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Filed in: Current affairs,Muslim,Organisations






7 Comments below   |  

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  1. Sofia — on 24th August, 2007 at 9:50 am  

    pity humera khan has been pidgeon holed into talking about women..she has a lot to say besides..even if she works for al nisa…esp when you look at the work they are doing with men…and its a pity orgs like the one she is part of weren’t listened to in the 80s when they were crying out for funding

  2. AsifB — on 24th August, 2007 at 11:36 am  

    Not one but 2 days with Hazel Blears, I don’t blame you for staying away Sunny.

    There’s some good people there of course, but the schools, streets, shops and media where people live and socialise have more impact than opinion former conferences.

    What you need to reduce alienation amongst young men is for more people (including Muslims) to see Muslims more as people and less as Muslims.

  3. Sofia — on 24th August, 2007 at 11:42 am  

    The difficulty Asif, is where do “ordinary” Muslims congregate? People would say the mosque and to an extent that is true, but mainly that would be on a Friday or during Ramadan…for the younger generation. For the older retired generation who do “hang around” the mosques, I think they may not be receptive to new innovative ideas. For muslim women i think the mosque is not exactly a place they are going to looking to for forward thinking reform…It’s sad but I’m pretty fed up with mosques when it comes to representing women. If there by some miracle happens to be a woman on a mosque committee, she’s only there to represent “womens issues” something the conference mentioned in the post has done little to change either…are most of the speakers men? the women are mostly talking on womens’ issues again..do we have nothing else to contribute to??? are Muslim mothers not worth talking to? the ones that are bringing up the next generation..what about the female political thinkers..or don’t women think outside the kitchen?

  4. AsifB — on 24th August, 2007 at 12:15 pm  

    Sofia (no 3) : A very good question “where do “ordinary” Muslims congregate?.” I suggested the “schools, streets, shops and media where people live and socialise” and agree with you that in the main its not actually the mosque, just as it is not usally the church for others.

    Obviously home and family are the other areas that count.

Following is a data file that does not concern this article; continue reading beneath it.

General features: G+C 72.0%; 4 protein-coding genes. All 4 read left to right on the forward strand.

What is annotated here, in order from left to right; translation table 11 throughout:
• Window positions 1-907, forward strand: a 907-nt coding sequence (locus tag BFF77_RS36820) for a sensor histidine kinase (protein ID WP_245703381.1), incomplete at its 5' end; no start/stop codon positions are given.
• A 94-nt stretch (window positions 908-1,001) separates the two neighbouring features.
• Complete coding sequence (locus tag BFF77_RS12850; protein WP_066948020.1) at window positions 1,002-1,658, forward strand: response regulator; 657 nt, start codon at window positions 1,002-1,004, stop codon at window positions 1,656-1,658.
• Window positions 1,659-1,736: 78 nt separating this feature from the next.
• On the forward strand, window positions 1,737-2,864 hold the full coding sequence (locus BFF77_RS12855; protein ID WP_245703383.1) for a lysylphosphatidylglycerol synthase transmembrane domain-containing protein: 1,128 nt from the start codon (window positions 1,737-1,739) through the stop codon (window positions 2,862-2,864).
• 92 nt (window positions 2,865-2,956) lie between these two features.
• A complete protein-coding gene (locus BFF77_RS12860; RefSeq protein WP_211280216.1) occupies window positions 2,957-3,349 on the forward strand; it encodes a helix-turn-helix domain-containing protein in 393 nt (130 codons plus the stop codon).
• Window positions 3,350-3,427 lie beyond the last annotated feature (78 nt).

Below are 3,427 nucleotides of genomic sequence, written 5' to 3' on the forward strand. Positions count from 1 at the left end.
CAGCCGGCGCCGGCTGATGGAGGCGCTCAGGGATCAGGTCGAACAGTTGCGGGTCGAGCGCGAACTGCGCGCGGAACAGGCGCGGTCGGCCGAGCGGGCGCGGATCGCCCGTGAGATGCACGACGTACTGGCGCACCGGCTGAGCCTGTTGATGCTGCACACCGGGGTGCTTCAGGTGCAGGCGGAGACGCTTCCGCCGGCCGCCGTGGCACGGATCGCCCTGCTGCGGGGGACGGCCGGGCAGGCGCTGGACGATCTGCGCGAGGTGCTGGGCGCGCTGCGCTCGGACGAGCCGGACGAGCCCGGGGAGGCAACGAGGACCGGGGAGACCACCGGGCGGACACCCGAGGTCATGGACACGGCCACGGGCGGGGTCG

Agree that its a pity that women are pigeon holed by events such as this as only being interested in women’s issues. The same applies I think for Muslims.

    Pigeon holing only serves an agenda where people do not ‘count’ as Muslims if they don’t look and think a certain way.

  5. Sofia — on 24th August, 2007 at 2:17 pm  

    totally agree about the looking and acting a certain way…
    i always get really mad at these young muslim guys who hand out leaflets on Islam on the streets…well instead of talking about Islam and how wonderful it is,why not do something productive like taking kids off the streets (regardless of their religion or ethnicity)…surely actions speak louder than words…

  6. Chris Paul — on 27th August, 2007 at 12:47 pm  

    school gates is good
    not particularly in Hazel’s constituency though

  7. Layla Sheriff — on 5th September, 2007 at 5:26 pm  

    Hi there,
    First of all, I would like to say that the negative response by certain individuals here can have a damaging affect not only on this event, but on the Muslim ummah in general. This conference is a great way for muslims to unite and discuss issues that affect all of us. On a final note, if we wish to better the current conditions that we muslims face, then it is up to us to unite as one and make our voice heard. But it is never helpful to sit back and criticise people who have put their heart and soul into making life better for all of us. So I say this to you now, if you wish to make a difference then get off the computer and attend this event, because it is only by doing this, that your voice can be heard.